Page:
Writer: Greg Pak
Artists: Gary Frank, Jon Sibal
Publisher: Marvel Comics
Plot: A boy, his ďdog,Ē a faux angel and an actual demi-god continue to outwit S.H.I.E.L.D. and gather allies on Earth for the vengeful Hulk. The Warbound discuss possible respective opponents based on their ancestral history with Earthís heroes. A slugfest with brains and the unlikeliest of allies appear.
Commentary: Iíve always liked the Hulk. Maybe itís because my favorite color is green, and where the Hulkís concerned, it literally leaps off the page, or maybe itís the embodiment of all of our frustrations at times where we just want to be left alone and if not, the strength and power are there to do something about it. On a gut level we identify with the Hulk. We are all prone to throwing tantrums and things at times. Admittedly he can be a one note character and was for years. It was the fact that he was Marvelís Frankenstein monster and Jekyll and Hyde all rolled into one that gave him the steam he had for so many years. We all have the potential for the rage and destruction that bubbles and breaks to the surface. Where Bruce Banner is concerned it more often than not occurs in the pursuit of justice in an unjust world. But smashing and breaking things because lifeís not fair can only hold our attention for so long. Then along came Peter David.
David gave substance and reason to the incredible and unreasoning rampages of the Hulk. He also gave the Hulk a great supporting cast. Thatís when the Hulk works best: when there are clear cut lines of division. Heís such a big presence, youíve just got to choose a side. The tagline for Civil War was, "Whose side are you on?Ē Frankly, I think the whole thing was ill-conceived, and I really didnít find myself on anyoneís side. Hereís what it did though, much like the Distinguished Competition's Infinite Crisis: it provided the means of doing some great things in the comicsí lines, even though the event stories were hit and miss at best. Iím more apt to get psyched about whose side Iím on with this new war with the Hulk. I didnít even read Planet Hulk because a similar thing had been done years ago when Dr. Strange sent the Hulk to other dimensions to spare the world his rage. So to me it was "been there done that donít need to see it again."
Then Pak did the unthinkable. He destroyed everything the Hulk actually came to love. Think about that. The monster finally found love and maybe heíd even have been able to forgive those who banished him if this ďas good as life getsĒ (at least for the Hulk anyway) was allowed to continue. He could have become a force for good on the Universal scale with his rage now tempered by love. But it was all stripped from him in a matter of minutes and once again, it wasnít his fault. Think of the fury, the righteous indignation, the need for confrontation and closure. Once again, Pak, like David, has made us identify with the monster in all of us.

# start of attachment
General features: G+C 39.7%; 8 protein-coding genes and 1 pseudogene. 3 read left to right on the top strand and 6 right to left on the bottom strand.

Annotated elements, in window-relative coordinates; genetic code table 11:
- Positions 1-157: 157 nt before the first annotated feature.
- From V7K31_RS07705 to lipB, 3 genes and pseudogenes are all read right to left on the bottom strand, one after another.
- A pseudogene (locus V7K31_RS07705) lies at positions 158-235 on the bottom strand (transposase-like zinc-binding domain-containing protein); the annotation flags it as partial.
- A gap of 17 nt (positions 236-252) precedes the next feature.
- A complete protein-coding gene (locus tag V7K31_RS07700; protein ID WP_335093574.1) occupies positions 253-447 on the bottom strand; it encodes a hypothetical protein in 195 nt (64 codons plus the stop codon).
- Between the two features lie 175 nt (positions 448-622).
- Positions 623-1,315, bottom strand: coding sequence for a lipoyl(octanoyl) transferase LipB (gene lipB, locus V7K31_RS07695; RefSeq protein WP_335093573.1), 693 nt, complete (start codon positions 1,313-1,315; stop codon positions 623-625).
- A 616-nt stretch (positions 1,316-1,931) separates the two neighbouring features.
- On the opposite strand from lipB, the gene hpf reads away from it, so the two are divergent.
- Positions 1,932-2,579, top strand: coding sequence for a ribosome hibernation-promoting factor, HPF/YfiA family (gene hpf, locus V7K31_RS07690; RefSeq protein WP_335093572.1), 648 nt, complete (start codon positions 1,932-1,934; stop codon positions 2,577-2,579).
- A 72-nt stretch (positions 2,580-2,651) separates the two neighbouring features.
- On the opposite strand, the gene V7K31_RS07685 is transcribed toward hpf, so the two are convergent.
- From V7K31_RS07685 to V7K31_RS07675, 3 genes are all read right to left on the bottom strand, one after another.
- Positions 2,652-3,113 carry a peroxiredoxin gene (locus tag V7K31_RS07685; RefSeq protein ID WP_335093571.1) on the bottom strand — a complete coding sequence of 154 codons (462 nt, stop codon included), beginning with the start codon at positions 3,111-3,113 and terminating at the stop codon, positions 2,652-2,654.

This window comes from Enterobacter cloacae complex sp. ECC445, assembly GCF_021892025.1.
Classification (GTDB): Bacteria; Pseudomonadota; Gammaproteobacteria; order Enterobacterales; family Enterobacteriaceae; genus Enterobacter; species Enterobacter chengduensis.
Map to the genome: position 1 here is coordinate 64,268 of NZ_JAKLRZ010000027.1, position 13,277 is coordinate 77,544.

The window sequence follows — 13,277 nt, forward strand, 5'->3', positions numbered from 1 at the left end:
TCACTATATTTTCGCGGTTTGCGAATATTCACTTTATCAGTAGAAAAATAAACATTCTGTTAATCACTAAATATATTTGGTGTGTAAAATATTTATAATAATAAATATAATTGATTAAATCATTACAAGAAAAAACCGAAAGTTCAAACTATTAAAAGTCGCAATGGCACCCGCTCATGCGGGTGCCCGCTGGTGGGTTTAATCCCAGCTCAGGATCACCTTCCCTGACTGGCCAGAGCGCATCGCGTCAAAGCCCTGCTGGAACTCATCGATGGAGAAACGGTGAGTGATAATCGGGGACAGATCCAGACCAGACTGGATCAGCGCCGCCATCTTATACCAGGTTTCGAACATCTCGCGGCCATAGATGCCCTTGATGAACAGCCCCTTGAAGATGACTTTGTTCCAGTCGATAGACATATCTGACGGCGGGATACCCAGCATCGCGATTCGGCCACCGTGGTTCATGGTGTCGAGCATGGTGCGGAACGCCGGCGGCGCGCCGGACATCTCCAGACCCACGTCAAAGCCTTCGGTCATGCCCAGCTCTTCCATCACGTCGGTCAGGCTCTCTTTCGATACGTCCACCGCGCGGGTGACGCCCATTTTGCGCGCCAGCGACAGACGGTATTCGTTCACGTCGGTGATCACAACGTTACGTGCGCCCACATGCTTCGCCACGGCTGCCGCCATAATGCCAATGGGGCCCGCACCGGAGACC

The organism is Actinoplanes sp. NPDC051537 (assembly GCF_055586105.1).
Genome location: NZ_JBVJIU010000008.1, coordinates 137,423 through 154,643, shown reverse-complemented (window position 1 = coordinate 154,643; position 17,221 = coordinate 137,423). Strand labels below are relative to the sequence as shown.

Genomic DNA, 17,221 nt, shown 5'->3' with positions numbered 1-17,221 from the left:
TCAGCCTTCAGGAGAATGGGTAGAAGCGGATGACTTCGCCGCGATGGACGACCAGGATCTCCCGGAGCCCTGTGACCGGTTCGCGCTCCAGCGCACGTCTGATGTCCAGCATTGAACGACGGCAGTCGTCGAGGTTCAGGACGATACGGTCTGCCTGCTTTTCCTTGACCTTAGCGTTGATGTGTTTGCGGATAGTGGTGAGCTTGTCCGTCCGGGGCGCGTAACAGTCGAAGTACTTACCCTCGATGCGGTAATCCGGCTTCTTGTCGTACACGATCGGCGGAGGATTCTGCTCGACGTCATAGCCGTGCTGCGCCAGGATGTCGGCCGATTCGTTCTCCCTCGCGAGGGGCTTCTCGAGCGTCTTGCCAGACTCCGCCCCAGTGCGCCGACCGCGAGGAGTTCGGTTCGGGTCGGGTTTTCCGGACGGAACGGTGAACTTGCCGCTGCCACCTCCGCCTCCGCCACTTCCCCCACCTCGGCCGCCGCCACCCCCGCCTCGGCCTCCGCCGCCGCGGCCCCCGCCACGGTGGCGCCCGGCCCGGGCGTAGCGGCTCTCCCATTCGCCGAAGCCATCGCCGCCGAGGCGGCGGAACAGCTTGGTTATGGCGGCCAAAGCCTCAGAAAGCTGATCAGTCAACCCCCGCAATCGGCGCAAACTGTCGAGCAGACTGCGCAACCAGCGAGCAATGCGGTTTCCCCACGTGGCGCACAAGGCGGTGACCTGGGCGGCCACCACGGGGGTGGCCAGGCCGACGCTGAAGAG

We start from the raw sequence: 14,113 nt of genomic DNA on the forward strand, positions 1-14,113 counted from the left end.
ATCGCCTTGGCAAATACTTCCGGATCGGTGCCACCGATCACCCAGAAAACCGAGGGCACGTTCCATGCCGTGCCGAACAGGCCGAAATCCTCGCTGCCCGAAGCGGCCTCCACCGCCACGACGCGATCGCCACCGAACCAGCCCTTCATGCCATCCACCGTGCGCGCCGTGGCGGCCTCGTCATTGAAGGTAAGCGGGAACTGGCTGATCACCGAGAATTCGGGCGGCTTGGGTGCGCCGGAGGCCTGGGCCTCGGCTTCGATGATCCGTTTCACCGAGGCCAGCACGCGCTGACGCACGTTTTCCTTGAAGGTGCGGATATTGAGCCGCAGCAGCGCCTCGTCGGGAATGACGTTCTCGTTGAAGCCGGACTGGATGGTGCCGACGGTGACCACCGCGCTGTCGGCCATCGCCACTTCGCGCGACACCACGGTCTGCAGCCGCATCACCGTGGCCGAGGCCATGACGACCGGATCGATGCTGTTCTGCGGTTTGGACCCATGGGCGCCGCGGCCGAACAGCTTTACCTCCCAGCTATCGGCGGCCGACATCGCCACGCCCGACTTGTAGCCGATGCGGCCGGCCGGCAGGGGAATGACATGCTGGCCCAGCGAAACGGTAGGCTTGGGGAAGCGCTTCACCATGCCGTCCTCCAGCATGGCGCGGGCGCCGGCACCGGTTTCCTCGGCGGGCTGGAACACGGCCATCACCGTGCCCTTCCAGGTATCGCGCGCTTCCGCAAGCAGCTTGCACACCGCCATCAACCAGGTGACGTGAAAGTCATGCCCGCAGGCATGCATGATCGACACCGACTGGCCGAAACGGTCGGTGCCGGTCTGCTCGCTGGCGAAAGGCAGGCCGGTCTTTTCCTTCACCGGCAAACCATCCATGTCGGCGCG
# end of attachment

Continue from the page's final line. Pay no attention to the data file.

Also like David, Pak gives us humor where humor is due, lending some relief and liveliness to the otherwise grim proceedings. Great character moments abound in this issue. From Angelís response to Amadeusís theft and use of his money to Namorís succinct and totally in character recap of events past, present and future and the almost tear-jerking motivation for Herculesís siding with the Hulk and the unexpected way he engages the Hulk in battle. Itís not only the Hulk thatís given depth by Pak but the characters like Hercules too who, letís face it, in the past has been treated by and large like the uber-fratboy of the gods. Let me just say you have never seen a battle like this between the Hulk and someone of near equal power. It was well thought out and well executed, and the Prince or Power does not resort to bragging or brawn as in every other battle heís ever fought.
On to the art. Gary Frank and Jon Sibal have brought their A-game. Everyone looks fantastic, even the aforementioned unlikely allies that show up at the end of the story. This is all the more notable because these allies have nothing special or super about them yet their sympathy and resolve shines through their expressions as they fearlessly approach the snarling man-brute. Words literally cannot describe it, so there are no words from them. Thatís great comic art. Frank and Sibal run the gamut of emotions so well. Their Hulk is one of the most savage and awe-inspiring ever. This art team has the fantastic ability of giving us the super-heroic physiques that comics demand but in such a way that you go, ďYou know, it doesnít look cartoony or sketchy or out of proportion at all. In fact, if these characters stepped out of the page theyíd probably look just like that in the real world.Ē Finally, Chris Sotomayorís coloring is flawless and gives a nice gloss to the energetic and furious proceedings. I hope that Marvel can keep up the quality here and not fall into the pit of "started out good but failed miserably" that too many storylines suffer from these days. And please, please, please donít change the art team mid-stream or near the end! We hate when that happens.
Final Word: Greg Pak echoes the glory days of Peter Davidís run bringing yet another jolt of life to what can easily become a one dimensional flat character. A great supporting cast with realistic motivations and kinetic and emotional art from the team of Frank and Sibal make this a thoroughly enjoyable Summer Blockbuster comic.
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